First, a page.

9. I was staring at my garage door last night while planing some wood. What a good idea ^^. It sounds like your supplier is saying their doors have a U value from 4.8 to 5.4 W/m²K, which is... not much. Basically the same as single glazing. You can convert it to an R value by dividing 1 by it: U=5.4 = R=0.18. Doesn't sound insulated at all... ("Rating" is a weird term to use here, but they're giving you the unit so I'm confident it's not an obscure rating scheme. Language barrier?) Don't think I'd get planning permission to convert my garage into living space, so if well-insulated garage doors *do* exist that might help a lot.
  10. Hah, I meant my calculation was naive, not yours ^^. You're doing great, tackle the jobs you have time for and come back to the rest when you can.
  11. I did come across some rules while working out the planning and building regulations constraints. No prohibition - at least, none that I found - but if you're building within a certain distance of the boundary (which I definitely am) then the height and footprint limits are reduced compared to if you were building out of brick. With the lime render on, the fire resistance is very good, so maybe one could argue that it's not equivalent to, say, a wooden shed - but I'd rather not be talking to them at all 😅.
  12. OK, I wasn't expecting it to look this good. Amazing what a bit of dappled light can achieve. Keeping the tree alive was absolutely worth it ^^. The bubble window is only on temporarily, it'll come off again for the next coats. Looks alright though.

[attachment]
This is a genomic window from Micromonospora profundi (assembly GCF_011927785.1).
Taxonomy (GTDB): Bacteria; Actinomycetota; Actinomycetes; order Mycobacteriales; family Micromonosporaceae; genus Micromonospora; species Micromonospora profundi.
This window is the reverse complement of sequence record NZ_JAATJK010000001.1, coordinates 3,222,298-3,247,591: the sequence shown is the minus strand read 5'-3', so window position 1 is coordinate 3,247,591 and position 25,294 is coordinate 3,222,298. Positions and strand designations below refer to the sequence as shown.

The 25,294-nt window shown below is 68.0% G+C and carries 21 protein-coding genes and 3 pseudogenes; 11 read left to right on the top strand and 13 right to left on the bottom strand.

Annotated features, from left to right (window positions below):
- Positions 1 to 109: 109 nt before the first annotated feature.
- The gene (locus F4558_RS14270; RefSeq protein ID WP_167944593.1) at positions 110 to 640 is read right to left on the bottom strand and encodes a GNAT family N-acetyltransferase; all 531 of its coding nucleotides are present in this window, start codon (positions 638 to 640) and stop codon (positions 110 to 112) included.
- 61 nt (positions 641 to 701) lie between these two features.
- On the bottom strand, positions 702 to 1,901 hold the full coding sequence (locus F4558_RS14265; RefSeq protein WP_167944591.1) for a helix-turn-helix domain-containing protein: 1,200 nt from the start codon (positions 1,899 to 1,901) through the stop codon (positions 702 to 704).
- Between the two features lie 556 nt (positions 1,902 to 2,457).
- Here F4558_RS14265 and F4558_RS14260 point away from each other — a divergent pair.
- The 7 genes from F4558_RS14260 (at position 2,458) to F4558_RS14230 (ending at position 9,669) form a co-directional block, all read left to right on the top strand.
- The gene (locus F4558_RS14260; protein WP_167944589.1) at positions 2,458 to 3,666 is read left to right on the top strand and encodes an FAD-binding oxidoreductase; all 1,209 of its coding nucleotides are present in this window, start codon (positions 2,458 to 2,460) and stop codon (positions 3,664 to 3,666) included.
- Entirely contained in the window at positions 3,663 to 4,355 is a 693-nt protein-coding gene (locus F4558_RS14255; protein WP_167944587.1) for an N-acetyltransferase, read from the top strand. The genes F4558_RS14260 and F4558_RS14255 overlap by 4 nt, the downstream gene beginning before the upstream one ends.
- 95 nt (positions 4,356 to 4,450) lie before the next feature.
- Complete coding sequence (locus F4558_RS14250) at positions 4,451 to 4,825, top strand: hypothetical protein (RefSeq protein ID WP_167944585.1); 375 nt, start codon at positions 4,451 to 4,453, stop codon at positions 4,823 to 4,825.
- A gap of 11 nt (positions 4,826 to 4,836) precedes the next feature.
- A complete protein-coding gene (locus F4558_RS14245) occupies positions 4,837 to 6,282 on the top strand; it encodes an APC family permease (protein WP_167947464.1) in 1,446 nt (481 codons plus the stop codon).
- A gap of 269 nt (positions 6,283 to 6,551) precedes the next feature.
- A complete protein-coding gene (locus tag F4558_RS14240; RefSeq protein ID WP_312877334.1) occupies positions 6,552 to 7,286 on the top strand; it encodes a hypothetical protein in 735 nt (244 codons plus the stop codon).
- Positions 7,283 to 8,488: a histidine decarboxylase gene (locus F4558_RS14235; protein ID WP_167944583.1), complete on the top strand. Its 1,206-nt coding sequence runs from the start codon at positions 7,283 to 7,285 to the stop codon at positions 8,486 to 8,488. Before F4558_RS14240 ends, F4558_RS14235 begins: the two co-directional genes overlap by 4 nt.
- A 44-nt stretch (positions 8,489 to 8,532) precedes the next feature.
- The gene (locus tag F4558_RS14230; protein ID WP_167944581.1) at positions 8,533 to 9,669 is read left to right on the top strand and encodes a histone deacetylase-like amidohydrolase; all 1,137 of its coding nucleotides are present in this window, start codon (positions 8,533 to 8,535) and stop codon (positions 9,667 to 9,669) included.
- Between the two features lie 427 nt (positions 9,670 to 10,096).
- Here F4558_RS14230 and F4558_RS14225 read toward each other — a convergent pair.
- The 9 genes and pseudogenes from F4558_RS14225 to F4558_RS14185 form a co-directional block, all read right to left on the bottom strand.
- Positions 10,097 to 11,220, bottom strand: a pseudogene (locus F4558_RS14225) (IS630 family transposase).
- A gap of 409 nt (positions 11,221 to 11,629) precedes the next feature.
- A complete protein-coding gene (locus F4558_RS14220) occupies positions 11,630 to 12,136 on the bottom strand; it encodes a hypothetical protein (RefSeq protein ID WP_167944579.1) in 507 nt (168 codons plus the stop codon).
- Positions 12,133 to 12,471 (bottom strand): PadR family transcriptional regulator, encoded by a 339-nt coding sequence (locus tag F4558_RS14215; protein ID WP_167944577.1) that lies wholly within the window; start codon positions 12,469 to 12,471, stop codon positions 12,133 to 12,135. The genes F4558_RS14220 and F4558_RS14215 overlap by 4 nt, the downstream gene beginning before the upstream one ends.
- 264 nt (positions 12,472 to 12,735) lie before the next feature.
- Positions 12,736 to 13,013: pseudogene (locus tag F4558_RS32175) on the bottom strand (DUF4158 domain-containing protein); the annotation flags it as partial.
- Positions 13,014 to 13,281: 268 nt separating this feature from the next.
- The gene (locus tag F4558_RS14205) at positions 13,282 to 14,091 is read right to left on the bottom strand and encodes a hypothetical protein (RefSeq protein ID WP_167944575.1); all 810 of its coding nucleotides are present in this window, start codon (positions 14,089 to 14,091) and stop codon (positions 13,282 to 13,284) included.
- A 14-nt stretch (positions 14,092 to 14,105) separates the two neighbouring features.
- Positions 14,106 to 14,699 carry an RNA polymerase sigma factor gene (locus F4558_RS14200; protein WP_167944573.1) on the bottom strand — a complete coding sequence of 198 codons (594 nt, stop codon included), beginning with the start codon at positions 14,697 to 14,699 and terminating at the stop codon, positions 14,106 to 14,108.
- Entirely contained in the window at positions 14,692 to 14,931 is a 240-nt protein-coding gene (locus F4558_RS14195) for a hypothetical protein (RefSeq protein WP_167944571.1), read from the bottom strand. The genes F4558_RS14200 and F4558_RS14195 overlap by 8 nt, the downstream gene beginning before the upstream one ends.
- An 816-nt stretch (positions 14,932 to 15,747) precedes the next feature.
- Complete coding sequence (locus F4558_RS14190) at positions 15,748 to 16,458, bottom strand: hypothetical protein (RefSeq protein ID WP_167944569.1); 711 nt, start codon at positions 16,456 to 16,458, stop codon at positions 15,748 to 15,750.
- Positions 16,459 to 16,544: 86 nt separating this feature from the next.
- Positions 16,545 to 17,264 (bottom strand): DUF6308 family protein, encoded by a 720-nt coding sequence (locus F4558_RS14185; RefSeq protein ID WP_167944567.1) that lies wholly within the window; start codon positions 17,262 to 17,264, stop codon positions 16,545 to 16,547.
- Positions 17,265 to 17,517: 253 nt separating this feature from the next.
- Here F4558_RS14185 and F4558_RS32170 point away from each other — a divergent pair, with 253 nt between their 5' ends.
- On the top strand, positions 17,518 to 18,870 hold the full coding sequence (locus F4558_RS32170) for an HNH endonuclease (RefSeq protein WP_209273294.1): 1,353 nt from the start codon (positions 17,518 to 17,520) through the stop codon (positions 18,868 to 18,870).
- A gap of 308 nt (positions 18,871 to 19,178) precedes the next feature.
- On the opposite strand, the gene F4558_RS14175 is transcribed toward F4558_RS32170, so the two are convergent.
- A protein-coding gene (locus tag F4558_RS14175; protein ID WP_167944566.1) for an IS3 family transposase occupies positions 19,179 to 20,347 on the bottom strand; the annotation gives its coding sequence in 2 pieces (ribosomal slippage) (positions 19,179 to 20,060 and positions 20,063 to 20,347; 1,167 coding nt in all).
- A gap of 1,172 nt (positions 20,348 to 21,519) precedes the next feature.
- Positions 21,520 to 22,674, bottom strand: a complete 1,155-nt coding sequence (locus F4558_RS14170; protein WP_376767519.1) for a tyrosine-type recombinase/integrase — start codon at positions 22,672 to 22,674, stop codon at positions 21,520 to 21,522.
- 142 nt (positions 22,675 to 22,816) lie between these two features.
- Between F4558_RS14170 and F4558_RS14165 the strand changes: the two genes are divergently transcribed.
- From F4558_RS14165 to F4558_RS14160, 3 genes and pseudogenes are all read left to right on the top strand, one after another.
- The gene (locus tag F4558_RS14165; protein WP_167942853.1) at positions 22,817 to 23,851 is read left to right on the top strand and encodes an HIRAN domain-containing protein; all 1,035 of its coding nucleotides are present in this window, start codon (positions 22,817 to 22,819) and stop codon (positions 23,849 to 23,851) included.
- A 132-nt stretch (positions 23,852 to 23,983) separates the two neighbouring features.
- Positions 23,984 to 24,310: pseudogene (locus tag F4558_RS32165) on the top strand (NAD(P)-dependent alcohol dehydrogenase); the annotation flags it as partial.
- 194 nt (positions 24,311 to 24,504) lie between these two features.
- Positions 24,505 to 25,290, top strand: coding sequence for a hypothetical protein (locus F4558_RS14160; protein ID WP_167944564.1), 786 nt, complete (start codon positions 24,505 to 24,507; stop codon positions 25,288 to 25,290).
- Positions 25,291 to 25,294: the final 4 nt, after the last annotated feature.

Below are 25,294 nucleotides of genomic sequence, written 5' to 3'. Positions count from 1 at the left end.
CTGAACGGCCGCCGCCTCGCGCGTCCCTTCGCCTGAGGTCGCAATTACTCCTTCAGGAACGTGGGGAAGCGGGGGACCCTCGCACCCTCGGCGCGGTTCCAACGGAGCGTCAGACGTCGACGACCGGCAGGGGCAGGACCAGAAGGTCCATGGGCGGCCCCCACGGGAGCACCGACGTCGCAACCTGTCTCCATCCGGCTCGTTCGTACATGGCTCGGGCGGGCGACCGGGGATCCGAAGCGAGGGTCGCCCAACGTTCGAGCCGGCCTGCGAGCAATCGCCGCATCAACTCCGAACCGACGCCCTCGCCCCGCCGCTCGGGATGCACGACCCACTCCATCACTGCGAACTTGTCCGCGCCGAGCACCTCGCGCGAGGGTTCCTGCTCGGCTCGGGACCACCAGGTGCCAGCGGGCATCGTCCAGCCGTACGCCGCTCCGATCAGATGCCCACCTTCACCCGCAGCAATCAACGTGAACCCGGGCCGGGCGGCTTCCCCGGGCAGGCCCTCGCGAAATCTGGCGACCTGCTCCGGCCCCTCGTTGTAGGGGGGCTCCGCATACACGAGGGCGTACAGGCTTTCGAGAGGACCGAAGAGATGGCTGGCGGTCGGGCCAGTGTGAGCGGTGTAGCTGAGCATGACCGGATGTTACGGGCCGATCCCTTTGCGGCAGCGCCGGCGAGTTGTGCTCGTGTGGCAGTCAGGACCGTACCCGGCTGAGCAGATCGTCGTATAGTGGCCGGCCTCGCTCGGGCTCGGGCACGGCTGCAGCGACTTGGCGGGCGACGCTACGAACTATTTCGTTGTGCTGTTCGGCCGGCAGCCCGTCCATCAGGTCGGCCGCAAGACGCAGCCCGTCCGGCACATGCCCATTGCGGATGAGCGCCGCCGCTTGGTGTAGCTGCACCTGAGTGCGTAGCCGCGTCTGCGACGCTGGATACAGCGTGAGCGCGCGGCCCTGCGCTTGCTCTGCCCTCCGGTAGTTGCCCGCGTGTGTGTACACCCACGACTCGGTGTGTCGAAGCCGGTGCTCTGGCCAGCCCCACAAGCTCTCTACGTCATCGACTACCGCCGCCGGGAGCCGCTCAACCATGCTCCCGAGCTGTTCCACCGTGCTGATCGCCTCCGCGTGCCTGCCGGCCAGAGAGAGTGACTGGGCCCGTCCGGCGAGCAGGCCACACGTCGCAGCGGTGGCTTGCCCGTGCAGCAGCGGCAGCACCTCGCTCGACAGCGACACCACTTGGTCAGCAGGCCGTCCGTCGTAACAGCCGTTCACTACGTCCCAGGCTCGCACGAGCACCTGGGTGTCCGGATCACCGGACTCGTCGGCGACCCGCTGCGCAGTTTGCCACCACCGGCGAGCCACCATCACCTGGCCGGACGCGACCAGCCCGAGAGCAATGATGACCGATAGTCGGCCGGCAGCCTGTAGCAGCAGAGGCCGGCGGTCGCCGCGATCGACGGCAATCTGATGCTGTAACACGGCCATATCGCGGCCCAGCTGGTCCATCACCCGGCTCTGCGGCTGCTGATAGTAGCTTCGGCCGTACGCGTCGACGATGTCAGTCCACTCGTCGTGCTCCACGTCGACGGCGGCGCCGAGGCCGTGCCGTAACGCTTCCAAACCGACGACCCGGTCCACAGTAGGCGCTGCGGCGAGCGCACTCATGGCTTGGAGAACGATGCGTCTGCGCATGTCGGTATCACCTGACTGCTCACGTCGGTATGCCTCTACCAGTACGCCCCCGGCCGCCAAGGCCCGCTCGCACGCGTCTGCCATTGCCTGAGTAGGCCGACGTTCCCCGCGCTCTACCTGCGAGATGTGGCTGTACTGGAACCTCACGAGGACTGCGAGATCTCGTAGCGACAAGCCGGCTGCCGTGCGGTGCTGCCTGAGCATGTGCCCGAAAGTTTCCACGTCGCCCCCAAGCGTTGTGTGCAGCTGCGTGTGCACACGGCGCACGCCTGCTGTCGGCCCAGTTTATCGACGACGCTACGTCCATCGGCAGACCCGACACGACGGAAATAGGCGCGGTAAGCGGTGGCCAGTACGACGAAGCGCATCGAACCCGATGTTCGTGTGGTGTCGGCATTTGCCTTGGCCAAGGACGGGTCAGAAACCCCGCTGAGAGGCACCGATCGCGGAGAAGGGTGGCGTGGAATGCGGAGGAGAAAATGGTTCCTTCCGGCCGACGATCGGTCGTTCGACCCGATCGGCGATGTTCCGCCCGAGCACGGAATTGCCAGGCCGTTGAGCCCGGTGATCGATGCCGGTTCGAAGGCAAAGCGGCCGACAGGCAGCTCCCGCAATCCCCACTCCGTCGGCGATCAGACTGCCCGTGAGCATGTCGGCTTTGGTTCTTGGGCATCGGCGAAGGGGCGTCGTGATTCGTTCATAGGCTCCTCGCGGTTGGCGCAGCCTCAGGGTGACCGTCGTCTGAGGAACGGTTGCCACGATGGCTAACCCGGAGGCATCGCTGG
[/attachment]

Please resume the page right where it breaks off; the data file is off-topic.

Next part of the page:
13. It was a very naive calculation, but it gives you a ballpark to see how you feel about the costs upfront. Retrofitting this stuff later can be a pain ^^. Also remember that it's an assumption based on when it's 0 outside; seems the mean in January in Reading is actually 5°C. Getting up to temp, as @JohnMo noted, would require extra heat going in above the 1.15kW - that's just what's required to *maintain* the temperature difference (i.e., how much heat is leaving the building, and so, how much need to be replaced to maintain steady state). One benefit of better insulation is that the same size of heat source will get the building up to temperature faster in the mornings. It does take time to install, but, it'll probably be faster if you do it in the first place rather than retrofitting it ^^.
  14. OK, basecoat on all but a tiny section of the outside now - and a few awkward bits of reveal. Eleven bags of lime used, nine remaining. That's a lot thirstier than I expected, but the remaining bags should be sufficient to do the straightening coat (1:2.5 lime:sand) and I can always buy some pre-mixed finish coat, since I'd need to get the finer sand for it anyway. Hessian up - and regularly watered - to protect from wind and sun externally, which makes getting pictures a pain, but here's a few I remembered to take. So far it all seems pretty sound. I've had to redo a few small sections, especially in places where the straw is loose - soft bales or bale ends, at the reveals and corners. It's a nightmare to get it to stick when it's like that, and you can easily end up with voids behind the render. Presumably this would be less of a problem if I'd done a stipple coat ^^. Easy to find and fix though - and the rest of the render holds the straw firmly in place while patching. I could have been more diligent about scratching up this coat; sometimes I've forgotten, or thought "I'll do that tomorrow" and by then it's too hard to rework. Not really anticipating any problems as a result, though, it's really rough. Next up is straightening; I've got a darby, but could do with a pool float. Don't really want to pay £60 for one though. I also need a wood float, although the temptation is to just attach a handle to a bit of offcut ^^.